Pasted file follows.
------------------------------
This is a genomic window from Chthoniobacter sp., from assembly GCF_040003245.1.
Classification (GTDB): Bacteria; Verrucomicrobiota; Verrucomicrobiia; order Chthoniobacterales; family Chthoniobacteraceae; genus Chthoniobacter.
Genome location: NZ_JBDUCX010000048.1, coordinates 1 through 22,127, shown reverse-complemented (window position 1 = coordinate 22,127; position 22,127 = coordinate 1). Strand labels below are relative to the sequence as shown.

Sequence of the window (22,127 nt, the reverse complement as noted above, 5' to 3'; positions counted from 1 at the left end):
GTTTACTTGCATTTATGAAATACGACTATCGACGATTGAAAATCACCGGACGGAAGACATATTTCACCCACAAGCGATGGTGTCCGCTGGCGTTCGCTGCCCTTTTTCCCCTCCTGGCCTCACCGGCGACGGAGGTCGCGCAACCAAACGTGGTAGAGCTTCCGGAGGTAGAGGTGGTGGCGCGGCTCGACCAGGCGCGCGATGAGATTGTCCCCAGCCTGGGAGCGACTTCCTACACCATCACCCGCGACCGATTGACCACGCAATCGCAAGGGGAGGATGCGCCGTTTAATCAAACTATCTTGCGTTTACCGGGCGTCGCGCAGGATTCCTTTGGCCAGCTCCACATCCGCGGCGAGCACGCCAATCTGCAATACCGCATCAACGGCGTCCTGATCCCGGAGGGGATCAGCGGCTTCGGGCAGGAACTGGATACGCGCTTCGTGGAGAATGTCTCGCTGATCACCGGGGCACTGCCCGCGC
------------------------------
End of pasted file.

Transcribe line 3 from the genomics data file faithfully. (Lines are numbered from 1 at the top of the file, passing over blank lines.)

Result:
Genome location: NZ_JBDUCX010000048.1, coordinates 1 through 22,127, shown reverse-complemented (window position 1 = coordinate 22,127; position 22,127 = coordinate 1). Strand labels below are relative to the sequence as shown.